Peramivir's Authorization May Signal Rush of Additional H1N1 Experimental Treatments Print E-mail
By Peter DePalma   
Monday, 02 November 2009 18:38

The Food and Drug Administration (FDA) today officially announced the issuance of an Emergency Use Authorization (EUA) for BioCryst Pharmaceuticals, Inc's (NASDAQ:BCRX) peramivir for intravenous (IV) administration in certain adult and pediatric patients.

But the director of the FDA's division of antiviral products is urging caution in the use of a new flu drug that just won special permission to fight H1N1, according to a report from Mike Huckman of CNBC.

In an Op-Ed piece in "The New England Journal of Medicine" the FDA's Dr. Debra Birnkrant writes that "alternatives should be considered."

Dr. Birnkrant points out that peramivir remains formally unapproved and adds, "No conclusions about efficacy can be drawn" from previous studies of peramivir on the seasonal flu. "There are very limited data available regarding the use of peramivir in seriously ill hospitalized patients."

While Peramivir is not approved, the FDA is issuing the Authorization under the Federal Food, Drug, and Cosmetic Act (the act), as requested by the Centers for Disease Control and Prevention (CDC). The Authorization contains, among other things, conditions on the emergency use of peramivir.

Peramivir is one of three flu-fighting drugs available to combat H1N1, but is the only IV treatment.

Tamiflu (oseltamivir phosphate) is available as capsules and as a powder for oral suspension.  RELENZA is for administration to the respiratory tract by oral inhalation only.

Vienna, Virginia based Cel-Sci (Amex:CVM), is developing a novel H1N1 program directed at helping very sick patients infected with H1N1.  Unofficially, those familiar with the accelerated program report that a great deal of positive progress has been made. The company's new drug is based on CEL-SCI’s L.E.A.P.S.™ (Ligand Epitope Antigen Presentation System) technology which allows them to direct an immune response against a specific disease epitope, in this case non-changing regions of H1N1.  This would make it the only drug designed to avoid the problem of cytokine storm which is very much involved in the death of most H1N1 patients. When contacted for a comment, officials said CEL-SCI expects to make formal updated announcements on the program very soon.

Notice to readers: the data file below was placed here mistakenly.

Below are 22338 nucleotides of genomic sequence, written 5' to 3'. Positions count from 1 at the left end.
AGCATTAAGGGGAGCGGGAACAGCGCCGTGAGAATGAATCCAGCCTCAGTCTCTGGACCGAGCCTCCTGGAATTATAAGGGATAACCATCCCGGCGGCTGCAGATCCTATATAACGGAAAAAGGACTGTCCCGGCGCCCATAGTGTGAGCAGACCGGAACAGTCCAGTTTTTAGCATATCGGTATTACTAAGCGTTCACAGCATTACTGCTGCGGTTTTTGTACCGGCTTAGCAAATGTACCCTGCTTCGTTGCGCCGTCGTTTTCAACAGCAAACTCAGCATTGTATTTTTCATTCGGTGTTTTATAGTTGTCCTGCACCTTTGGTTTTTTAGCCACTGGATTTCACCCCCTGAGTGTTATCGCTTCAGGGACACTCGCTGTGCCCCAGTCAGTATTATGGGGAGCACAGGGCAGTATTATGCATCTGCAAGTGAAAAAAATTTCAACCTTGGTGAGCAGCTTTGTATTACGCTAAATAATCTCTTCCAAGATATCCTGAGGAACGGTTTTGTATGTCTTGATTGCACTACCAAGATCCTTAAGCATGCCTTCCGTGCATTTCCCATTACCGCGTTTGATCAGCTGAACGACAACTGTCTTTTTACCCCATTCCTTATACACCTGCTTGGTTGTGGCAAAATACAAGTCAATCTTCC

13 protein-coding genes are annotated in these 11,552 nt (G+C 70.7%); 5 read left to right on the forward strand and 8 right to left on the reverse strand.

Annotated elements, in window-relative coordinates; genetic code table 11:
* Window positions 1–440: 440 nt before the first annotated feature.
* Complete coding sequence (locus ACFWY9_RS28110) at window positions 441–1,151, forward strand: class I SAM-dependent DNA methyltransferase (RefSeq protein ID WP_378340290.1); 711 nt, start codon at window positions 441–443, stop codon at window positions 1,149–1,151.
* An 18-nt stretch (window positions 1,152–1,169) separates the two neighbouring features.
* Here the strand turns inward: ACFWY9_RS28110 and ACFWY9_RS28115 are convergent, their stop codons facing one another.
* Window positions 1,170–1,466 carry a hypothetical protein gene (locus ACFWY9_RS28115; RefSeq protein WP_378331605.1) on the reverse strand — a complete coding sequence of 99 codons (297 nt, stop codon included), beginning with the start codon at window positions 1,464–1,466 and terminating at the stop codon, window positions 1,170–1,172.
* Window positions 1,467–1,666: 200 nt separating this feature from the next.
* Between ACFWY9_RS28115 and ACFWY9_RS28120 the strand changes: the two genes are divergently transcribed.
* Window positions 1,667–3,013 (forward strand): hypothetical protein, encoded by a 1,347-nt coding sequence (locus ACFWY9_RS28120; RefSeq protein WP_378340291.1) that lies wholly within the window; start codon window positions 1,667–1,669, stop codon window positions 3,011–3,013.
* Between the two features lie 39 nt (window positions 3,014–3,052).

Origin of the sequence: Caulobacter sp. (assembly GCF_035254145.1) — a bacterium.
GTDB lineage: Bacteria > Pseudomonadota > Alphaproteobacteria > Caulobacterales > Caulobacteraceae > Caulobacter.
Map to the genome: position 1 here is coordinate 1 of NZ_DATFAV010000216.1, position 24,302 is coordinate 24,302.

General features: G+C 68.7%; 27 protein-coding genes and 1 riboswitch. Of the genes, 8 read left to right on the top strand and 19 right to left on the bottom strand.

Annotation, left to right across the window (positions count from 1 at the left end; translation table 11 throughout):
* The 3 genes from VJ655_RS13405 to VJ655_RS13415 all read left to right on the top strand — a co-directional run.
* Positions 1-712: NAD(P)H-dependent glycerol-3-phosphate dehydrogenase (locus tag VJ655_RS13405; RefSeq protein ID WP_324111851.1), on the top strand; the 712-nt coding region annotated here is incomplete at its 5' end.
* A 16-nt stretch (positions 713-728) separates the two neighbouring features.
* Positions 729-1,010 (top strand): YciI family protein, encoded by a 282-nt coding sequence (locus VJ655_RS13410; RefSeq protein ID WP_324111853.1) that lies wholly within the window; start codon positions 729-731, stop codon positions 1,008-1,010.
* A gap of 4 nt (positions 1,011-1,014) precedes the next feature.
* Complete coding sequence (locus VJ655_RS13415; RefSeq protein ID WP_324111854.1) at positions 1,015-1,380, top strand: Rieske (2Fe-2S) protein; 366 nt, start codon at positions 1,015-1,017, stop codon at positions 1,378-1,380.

Given the nature of the pandemic, it is not unrealistic to expect that other novel drugs could be rushed through human trials and approved for use since the public health emergency involving Swine Influenza has the significant potential to affect national security, according to documents released to the news media by the FDA on Monday. The basis of such determination justified the authorization of the emergency use of Peramivir, subject to the terms of any authorization issued under the act.

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